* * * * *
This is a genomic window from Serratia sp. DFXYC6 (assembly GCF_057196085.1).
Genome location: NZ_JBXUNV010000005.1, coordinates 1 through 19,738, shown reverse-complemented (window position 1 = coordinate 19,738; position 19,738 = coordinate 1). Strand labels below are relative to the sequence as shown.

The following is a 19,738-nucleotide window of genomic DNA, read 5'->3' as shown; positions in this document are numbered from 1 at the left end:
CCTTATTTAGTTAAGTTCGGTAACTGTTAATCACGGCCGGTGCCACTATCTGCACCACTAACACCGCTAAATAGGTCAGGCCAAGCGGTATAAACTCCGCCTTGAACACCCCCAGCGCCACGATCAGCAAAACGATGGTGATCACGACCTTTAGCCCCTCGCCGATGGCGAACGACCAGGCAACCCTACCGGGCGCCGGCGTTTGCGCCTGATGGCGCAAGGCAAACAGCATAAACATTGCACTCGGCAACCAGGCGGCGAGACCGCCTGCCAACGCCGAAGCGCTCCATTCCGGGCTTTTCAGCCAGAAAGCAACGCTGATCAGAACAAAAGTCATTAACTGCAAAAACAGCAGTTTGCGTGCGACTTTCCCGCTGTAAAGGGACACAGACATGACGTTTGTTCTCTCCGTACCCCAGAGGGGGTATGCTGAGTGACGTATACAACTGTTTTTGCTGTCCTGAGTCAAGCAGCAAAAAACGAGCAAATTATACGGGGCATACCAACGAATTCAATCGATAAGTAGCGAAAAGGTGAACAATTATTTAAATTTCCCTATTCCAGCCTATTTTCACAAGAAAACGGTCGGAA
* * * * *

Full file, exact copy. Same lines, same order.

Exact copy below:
This is a genomic window from Serratia sp. DFXYC6 (assembly GCF_057196085.1).
Genome location: NZ_JBXUNV010000005.1, coordinates 1 through 19,738, shown reverse-complemented (window position 1 = coordinate 19,738; position 19,738 = coordinate 1). Strand labels below are relative to the sequence as shown.

The following is a 19,738-nucleotide window of genomic DNA, read 5'->3' as shown; positions in this document are numbered from 1 at the left end:
CCTTATTTAGTTAAGTTCGGTAACTGTTAATCACGGCCGGTGCCACTATCTGCACCACTAACACCGCTAAATAGGTCAGGCCAAGCGGTATAAACTCCGCCTTGAACACCCCCAGCGCCACGATCAGCAAAACGATGGTGATCACGACCTTTAGCCCCTCGCCGATGGCGAACGACCAGGCAACCCTACCGGGCGCCGGCGTTTGCGCCTGATGGCGCAAGGCAAACAGCATAAACATTGCACTCGGCAACCAGGCGGCGAGACCGCCTGCCAACGCCGAAGCGCTCCATTCCGGGCTTTTCAGCCAGAAAGCAACGCTGATCAGAACAAAAGTCATTAACTGCAAAAACAGCAGTTTGCGTGCGACTTTCCCGCTGTAAAGGGACACAGACATGACGTTTGTTCTCTCCGTACCCCAGAGGGGGTATGCTGAGTGACGTATACAACTGTTTTTGCTGTCCTGAGTCAAGCAGCAAAAAACGAGCAAATTATACGGGGCATACCAACGAATTCAATCGATAAGTAGCGAAAAGGTGAACAATTATTTAAATTTCCCTATTCCAGCCTATTTTCACAAGAAAACGGTCGGAA